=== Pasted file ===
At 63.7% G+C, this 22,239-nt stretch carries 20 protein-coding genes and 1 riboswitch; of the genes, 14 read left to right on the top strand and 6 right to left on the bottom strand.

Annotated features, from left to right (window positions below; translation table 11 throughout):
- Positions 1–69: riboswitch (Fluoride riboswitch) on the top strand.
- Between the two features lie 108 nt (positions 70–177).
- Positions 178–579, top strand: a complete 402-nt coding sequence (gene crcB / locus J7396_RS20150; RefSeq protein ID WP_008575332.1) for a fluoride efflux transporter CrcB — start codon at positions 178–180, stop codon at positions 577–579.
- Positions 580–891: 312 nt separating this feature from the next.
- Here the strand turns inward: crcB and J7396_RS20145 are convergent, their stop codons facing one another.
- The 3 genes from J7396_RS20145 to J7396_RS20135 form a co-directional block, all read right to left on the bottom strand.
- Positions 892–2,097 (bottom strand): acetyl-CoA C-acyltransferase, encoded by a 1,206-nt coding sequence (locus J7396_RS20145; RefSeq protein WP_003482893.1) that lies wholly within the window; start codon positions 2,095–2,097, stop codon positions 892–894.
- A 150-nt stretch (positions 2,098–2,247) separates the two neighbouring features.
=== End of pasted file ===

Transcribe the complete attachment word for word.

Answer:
At 63.7% G+C, this 22,239-nt stretch carries 20 protein-coding genes and 1 riboswitch; of the genes, 14 read left to right on the top strand and 6 right to left on the bottom strand.

Annotated features, from left to right (window positions below; translation table 11 throughout):
- Positions 1–69: riboswitch (Fluoride riboswitch) on the top strand.
- Between the two features lie 108 nt (positions 70–177).
- Positions 178–579, top strand: a complete 402-nt coding sequence (gene crcB / locus J7396_RS20150; RefSeq protein ID WP_008575332.1) for a fluoride efflux transporter CrcB — start codon at positions 178–180, stop codon at positions 577–579.
- Positions 580–891: 312 nt separating this feature from the next.
- Here the strand turns inward: crcB and J7396_RS20145 are convergent, their stop codons facing one another.
- The 3 genes from J7396_RS20145 to J7396_RS20135 form a co-directional block, all read right to left on the bottom strand.
- Positions 892–2,097 (bottom strand): acetyl-CoA C-acyltransferase, encoded by a 1,206-nt coding sequence (locus J7396_RS20145; RefSeq protein WP_003482893.1) that lies wholly within the window; start codon positions 2,095–2,097, stop codon positions 892–894.
- A 150-nt stretch (positions 2,098–2,247) separates the two neighbouring features.